In the UK in 2004, 97% of farmers reported lame sheep in their flock with an average within flock prevalence of 10% [1
]. Footrot is the main cause of lameness and foot lesions in sheep in the UK [2
]. Dichelobacter nodosus
is the essential organism for causing footrot, other organisms especially Fusobacterium necrophorum
are thought to play an important role in the pathogenesis of footrot [3
]. The clinical presentation of footrot is highly variable and ranges from mild interdigital inflammation (benign footrot) to under-running of horn with a characteristic smell (virulent footrot). Long term disease with footrot [3
] and poor foot trimming [4
] can alter foot integrity.
A diagnosis of footrot can be made using culture or PCR from swabs taken from the hoof horn junction [6
]. However, these laboratory methods are not completely reliable. D. nodosus
requires complex media for culture with strict anaerobic conditions [6
], and while 16S rRNA PCR is more rapid and sensitive than culture it is still far from 100% sensitive [7
]. As a consequence, diagnosis using visual observation of the foot without further laboratory tests is commonly used by researchers and clinicians once D. nodosus
is endemic in a flock. Visual diagnosis may include a system to score the severity of the footrot lesion. A commonly used system to score footrot is an Australian system with five ordinal scores [8
] (Table ). In the UK, in addition to scoring footrot, a 4 point ordinal scoring method to score foot integrity has been used [4
]. These scoring systems have been used by researchers [5
] to study the epidemiology, pathogenesis, treatment, control and economic losses attributable to footrot. However, the between and within observer reliability of a scoring method for foot integrity has not been formally tested. One study [11
] investigated agreement of a footrot scoring system between two trained observers and reported a high level of agreement, but the study had 85% of lesion score 0 (no lession) out of 100 sheep. The study provided no information on when the observers disagreed or where (i.e. which scores) the disagreement lay.
Footrot scoring scale from Egerton and Roberts (1971)
The reliability of a numeric scoring system is the generalizability (based on generalizability theory) of the results across scoring situations and judges [12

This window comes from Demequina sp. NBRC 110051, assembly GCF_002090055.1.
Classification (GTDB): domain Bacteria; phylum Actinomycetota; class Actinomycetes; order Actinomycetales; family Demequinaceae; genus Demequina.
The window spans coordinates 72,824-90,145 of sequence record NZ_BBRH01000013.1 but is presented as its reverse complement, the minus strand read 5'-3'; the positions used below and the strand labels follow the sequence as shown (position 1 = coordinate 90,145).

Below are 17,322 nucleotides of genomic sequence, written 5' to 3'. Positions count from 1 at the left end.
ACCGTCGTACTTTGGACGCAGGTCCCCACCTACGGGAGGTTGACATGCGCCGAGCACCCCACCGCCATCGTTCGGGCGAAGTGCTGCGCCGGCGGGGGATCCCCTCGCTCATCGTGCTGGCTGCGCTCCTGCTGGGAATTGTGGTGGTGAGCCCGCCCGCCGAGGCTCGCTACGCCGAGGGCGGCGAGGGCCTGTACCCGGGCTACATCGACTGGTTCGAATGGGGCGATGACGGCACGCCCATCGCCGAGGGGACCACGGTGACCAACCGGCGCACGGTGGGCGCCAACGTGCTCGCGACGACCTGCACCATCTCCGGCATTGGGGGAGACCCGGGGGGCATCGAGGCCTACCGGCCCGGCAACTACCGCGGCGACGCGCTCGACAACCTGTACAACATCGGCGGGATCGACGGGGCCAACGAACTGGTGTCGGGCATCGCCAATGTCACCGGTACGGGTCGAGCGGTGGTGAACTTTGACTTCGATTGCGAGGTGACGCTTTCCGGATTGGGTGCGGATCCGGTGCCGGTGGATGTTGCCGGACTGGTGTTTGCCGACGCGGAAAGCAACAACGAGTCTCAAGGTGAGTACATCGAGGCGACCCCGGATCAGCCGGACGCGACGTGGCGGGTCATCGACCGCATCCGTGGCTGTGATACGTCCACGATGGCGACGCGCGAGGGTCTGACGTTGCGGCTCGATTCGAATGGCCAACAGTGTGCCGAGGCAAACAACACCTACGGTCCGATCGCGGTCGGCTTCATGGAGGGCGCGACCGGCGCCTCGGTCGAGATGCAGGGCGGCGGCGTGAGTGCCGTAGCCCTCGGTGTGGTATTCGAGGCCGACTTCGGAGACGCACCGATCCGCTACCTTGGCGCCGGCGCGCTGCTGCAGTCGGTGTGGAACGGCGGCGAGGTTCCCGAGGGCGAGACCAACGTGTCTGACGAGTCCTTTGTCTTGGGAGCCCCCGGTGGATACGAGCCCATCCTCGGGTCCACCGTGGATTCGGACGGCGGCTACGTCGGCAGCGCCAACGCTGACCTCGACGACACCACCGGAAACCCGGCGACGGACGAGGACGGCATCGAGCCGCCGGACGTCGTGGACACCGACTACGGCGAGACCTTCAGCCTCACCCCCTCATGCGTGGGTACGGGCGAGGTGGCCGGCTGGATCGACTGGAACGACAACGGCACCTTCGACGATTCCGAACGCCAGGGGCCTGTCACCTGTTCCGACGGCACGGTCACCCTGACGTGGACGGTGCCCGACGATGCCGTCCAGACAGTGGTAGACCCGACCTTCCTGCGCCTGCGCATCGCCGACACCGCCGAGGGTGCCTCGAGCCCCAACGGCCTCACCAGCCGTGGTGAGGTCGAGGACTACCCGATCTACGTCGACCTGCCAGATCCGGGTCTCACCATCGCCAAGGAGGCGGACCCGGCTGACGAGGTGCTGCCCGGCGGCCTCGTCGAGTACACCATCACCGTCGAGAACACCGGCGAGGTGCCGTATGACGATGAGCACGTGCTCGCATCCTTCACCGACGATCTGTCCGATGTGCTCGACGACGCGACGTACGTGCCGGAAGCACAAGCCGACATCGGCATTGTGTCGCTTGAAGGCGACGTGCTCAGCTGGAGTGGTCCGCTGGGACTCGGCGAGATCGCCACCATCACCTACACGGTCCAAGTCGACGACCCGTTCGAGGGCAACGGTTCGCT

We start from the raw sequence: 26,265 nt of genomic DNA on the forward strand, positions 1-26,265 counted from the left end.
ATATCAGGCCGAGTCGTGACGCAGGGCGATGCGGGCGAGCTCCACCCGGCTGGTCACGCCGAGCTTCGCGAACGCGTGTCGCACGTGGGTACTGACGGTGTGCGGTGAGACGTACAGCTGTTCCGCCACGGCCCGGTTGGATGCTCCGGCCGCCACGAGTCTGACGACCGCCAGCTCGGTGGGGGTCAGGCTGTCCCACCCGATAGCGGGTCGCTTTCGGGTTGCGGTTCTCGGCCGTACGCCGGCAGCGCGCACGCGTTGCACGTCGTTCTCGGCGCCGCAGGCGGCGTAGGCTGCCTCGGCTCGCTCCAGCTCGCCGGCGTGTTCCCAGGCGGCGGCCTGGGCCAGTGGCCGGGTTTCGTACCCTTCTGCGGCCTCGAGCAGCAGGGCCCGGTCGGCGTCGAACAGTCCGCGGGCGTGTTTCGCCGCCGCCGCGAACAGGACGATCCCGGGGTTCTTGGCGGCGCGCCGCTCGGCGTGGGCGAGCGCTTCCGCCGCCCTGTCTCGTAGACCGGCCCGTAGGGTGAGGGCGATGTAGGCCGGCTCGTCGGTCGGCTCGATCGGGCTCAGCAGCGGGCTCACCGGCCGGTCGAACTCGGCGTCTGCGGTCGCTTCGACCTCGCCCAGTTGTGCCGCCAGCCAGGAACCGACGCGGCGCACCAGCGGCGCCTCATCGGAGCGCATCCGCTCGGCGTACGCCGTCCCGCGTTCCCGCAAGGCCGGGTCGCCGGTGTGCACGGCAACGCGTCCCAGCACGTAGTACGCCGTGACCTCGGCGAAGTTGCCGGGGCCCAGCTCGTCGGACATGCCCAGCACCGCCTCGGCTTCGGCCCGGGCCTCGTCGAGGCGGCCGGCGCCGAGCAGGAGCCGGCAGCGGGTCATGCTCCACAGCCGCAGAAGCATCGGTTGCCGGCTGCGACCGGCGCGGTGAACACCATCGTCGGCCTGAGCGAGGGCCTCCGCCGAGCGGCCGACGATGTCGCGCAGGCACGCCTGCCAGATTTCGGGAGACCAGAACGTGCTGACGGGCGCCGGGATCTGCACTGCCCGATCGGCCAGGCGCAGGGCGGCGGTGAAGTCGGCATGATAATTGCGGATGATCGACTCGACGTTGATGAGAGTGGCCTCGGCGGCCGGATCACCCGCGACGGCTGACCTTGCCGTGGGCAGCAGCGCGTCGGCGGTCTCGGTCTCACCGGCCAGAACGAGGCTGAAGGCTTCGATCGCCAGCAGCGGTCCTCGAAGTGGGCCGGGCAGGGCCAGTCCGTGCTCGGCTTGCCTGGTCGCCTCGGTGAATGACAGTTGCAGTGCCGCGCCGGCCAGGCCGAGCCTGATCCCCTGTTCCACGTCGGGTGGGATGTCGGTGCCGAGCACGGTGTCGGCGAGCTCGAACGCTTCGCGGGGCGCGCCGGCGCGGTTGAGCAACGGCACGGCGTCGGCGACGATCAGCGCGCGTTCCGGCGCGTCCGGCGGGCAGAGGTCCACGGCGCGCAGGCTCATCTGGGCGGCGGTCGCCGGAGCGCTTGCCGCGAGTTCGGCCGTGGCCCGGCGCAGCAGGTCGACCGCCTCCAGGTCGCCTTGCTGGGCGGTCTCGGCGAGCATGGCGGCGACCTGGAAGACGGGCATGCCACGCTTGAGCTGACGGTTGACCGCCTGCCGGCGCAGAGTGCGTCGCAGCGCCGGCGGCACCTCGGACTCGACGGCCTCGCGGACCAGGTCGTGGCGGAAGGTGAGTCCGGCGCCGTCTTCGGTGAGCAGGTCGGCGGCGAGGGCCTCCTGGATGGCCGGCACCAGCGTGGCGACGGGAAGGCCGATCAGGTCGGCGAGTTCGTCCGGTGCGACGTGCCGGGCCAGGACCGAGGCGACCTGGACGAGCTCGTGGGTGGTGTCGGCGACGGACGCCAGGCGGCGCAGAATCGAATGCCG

]. To evaluate this, reproducibility (as a measure of between observer variability) and repeatability (the measure of within observer variability) are estimated [13
]. In both the medical and veterinary fields, an ordinal score is often used to evaluate the severity of a disease [14
]. The observer agreement for such ordinal data is commonly provided by a single measure of agreement e.g. weighted kappa coefficients [15
] or Kendall’s coefficient of concordance [16
]. These do not provide information on components of disagreement such as observer bias (i.e. tendency for observers to give higher of lower rating than others) or differences in thresholds and therefore category widths for the ordinal scale. There is one study by Thomsen et al. [17
] that tested whether the category widths used by observers for an ordinal scale were equidistant by calculating a polychoric correlation. But this approach only compared two observers and did not provide an estimate for observer bias.
Modeling techniques have been described to evaluate observer agreement for ordinal scores. These include log linear models [18
], association models [19
] and latent trait and latent class models [20
]. Both log linear and association models have been designed to compare only two observers and there are issues with interpretation of relative magnitude of some of the parameters used [14
]. Latent trait and latent class models have been designed for multiple observers and have been used in the medical field [21
] to quantify agreement with multiple observers. These models explore agreement by testing whether there is observer bias and give a visual representation of the observers’ perceived impressions of the scores on a continuum, thus indicating the threshold and width of score categories, for example, for a 0 to 3 category scale, the first threshold is the point from which an observer applies score 1 and below that would be score 0, the second threshold the point from which an observer applies score 2 and so on. To our knowledge such modeling approaches have not been used to evaluate observer agreement for ordinal categories in the veterinary field. In the current paper, observer agreement of scoring systems for footrot (using photographs and videos) and foot integrity (using post mortem
feet) in sheep is evaluated and explored using two approaches, weighted kappa and located latent class modeling.